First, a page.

About organic farming

"Tea production that respects people and the natural environment"


The term Organic in its pure essence equates to Organic Farming.

It is a production method good for both the soil and global environment alike, making most of and fully relying on the natural power the natural world-nature- has so perfectly already provided for, rather than relying on chemical fertilizers or synthetic pesticides.


It is also used as a way of living with nature.
Making tea that works in tandem with, not against nature ... Making tea that is kind to people and the earth.

All life on earth is connected by a food chain.

For humans to continue to be healthy and thrive into the future, we should not go against the current of nature; we should thank the soil and aim for a sustainable future in which microorganisms, plants, and all living things on the earth coexist together.

OSADA TEA aims to make tea that is kind to people and the earth, incorporate the above philosophy into our business model, and brings a smile to the face of our customers.

 


  


Reliable and safe manufacture of tea ... we will deliver "organic sencha" refined by the abundance of nature and finished by human hands.


Due to problems related to low transparency of"food information", the "normal" method of circulation of such information has been questioned for several years.

In response to this, the new JAS law revised in 2000 was also strengthened in 2002 with extremely strict penalties for food business operators.

"Organic agricultural products and organic processed foods" are labeled as "organic" except for those rated by producers and manufacturers certified by the organic JAS registration and certification body and bearing the organic JAS mark. Has been banned and continues to the present day, and strict organic JAS certification standards that do not allow the use of chemical fertilizers and pesticides are applied. In addition, regarding "specially cultivated agricultural products", the notation "pesticide-free cultivation" is often perceived by general consumers as having no residual pesticides, and from "organic JAS certification" which complies with strict international standards. In 2003, there were complaints that more than 60% of consumers misunderstood that it was excellent, and that the standard for "pesticide-reduced cultivation" was difficult to understand. "Relevant labeling guidelines" have been revised and unified into the notation "specially cultivated agricultural products", and notation if the usage rate of chemical pesticides in conventional cultivation is 50% or less, and the nitrogen component of chemical fertilizer is 50% or less in conventional cultivation. Is allowed, and the usage status is to be indicated on the back side.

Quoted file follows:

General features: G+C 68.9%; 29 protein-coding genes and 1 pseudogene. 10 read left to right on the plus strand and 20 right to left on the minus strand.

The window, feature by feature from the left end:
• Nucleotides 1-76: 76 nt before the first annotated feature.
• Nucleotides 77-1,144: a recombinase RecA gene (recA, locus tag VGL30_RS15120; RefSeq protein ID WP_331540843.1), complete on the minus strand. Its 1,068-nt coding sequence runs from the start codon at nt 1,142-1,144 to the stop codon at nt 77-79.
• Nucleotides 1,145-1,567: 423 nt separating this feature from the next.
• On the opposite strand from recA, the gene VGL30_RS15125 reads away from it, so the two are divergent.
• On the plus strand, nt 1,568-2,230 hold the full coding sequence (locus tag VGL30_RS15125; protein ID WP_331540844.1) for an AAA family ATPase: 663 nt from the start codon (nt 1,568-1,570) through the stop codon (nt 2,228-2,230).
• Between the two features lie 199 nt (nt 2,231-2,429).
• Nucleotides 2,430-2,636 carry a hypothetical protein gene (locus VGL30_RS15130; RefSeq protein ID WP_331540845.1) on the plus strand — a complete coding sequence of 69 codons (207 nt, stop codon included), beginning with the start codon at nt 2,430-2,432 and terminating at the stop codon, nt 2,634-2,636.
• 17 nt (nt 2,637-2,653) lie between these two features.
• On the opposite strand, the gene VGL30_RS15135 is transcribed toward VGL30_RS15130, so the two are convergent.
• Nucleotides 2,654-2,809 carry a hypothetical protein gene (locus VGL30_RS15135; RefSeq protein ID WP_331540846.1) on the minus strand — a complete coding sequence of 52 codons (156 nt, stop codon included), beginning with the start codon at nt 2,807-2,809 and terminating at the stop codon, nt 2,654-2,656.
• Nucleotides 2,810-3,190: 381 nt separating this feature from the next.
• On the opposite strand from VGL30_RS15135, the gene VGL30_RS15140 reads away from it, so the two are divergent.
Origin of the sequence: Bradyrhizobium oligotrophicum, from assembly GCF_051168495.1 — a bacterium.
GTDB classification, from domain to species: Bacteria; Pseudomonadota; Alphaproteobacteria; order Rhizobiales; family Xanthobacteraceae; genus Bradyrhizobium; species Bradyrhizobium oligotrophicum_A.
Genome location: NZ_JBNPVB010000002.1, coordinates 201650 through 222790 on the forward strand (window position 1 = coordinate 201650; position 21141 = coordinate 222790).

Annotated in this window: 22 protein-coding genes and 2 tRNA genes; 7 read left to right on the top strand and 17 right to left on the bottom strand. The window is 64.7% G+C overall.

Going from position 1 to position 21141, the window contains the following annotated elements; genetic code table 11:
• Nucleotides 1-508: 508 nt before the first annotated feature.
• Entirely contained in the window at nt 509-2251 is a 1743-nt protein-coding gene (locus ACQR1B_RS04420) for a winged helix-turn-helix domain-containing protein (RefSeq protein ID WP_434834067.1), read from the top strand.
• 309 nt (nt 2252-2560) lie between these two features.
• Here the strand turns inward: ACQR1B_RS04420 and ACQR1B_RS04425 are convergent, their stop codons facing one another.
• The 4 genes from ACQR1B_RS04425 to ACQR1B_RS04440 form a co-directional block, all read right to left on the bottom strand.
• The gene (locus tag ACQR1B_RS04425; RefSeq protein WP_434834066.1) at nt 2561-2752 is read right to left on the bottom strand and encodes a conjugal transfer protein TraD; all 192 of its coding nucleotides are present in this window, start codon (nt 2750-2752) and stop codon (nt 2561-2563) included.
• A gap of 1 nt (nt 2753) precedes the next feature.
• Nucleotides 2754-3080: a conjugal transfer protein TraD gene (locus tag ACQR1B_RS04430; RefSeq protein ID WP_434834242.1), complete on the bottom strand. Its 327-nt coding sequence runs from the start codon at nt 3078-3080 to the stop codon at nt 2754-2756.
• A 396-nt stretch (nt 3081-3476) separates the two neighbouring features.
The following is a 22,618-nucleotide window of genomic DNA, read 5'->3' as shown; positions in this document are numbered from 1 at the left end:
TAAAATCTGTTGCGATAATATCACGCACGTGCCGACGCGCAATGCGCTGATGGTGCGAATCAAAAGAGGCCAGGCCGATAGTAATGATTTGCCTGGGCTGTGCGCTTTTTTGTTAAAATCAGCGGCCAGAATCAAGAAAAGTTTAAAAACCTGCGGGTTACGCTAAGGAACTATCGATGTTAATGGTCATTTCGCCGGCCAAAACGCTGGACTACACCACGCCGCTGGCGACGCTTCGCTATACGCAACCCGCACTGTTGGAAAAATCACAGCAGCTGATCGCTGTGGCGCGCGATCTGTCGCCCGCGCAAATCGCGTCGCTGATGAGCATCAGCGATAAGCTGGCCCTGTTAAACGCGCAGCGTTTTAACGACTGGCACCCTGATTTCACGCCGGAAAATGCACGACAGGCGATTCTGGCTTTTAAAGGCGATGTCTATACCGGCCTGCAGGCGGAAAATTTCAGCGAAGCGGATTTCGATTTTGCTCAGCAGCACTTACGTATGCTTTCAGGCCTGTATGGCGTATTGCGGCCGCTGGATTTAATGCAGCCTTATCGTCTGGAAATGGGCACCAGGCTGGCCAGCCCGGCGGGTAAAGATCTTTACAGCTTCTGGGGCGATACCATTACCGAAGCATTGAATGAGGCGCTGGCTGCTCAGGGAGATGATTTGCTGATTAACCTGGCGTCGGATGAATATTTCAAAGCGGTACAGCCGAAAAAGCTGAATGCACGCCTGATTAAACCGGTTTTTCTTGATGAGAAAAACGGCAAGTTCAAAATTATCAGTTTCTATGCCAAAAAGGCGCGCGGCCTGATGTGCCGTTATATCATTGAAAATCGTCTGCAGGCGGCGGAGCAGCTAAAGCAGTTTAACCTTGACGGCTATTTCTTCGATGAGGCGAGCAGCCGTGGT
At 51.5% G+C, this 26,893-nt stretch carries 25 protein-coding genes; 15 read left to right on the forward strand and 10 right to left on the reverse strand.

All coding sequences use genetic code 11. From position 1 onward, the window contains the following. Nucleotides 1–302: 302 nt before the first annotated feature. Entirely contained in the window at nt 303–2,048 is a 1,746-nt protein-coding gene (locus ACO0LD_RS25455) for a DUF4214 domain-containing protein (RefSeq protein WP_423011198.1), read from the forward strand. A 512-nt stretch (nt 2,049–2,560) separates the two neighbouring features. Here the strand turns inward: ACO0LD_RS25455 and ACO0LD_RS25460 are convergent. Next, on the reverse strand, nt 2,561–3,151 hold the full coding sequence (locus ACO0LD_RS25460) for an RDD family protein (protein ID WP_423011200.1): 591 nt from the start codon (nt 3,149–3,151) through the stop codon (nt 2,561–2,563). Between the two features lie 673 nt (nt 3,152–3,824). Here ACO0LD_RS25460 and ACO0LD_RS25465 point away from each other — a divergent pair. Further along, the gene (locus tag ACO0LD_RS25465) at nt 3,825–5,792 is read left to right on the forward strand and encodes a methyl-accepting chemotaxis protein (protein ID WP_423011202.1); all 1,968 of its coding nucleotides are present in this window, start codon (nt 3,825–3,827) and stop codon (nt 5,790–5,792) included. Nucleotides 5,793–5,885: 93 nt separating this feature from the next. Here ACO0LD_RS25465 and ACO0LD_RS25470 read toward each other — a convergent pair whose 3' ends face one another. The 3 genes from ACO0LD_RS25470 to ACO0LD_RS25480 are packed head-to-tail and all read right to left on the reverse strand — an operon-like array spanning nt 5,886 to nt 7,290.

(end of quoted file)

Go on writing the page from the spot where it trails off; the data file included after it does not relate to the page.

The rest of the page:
Therefore, from April 2004, the labeling of "pesticide-free" has been legally prohibited from food labeling and continues to the present day.

 

 

What are "organic sencha" and "organic cultivated tea" certified by Organic JAS?

 

First of all, "organic cultivation of tea" is a recycling type of environment including conservation type that works with the rhythm of nature, and one that has been born out of deep reflection after seeing directly the environmental impact of  conventional methods of tea cultivation.  The conventional method has increased the environmental load of the soil and tea field's surrounding habitat due to excessive application of chemical fertilizer to emphasize umami.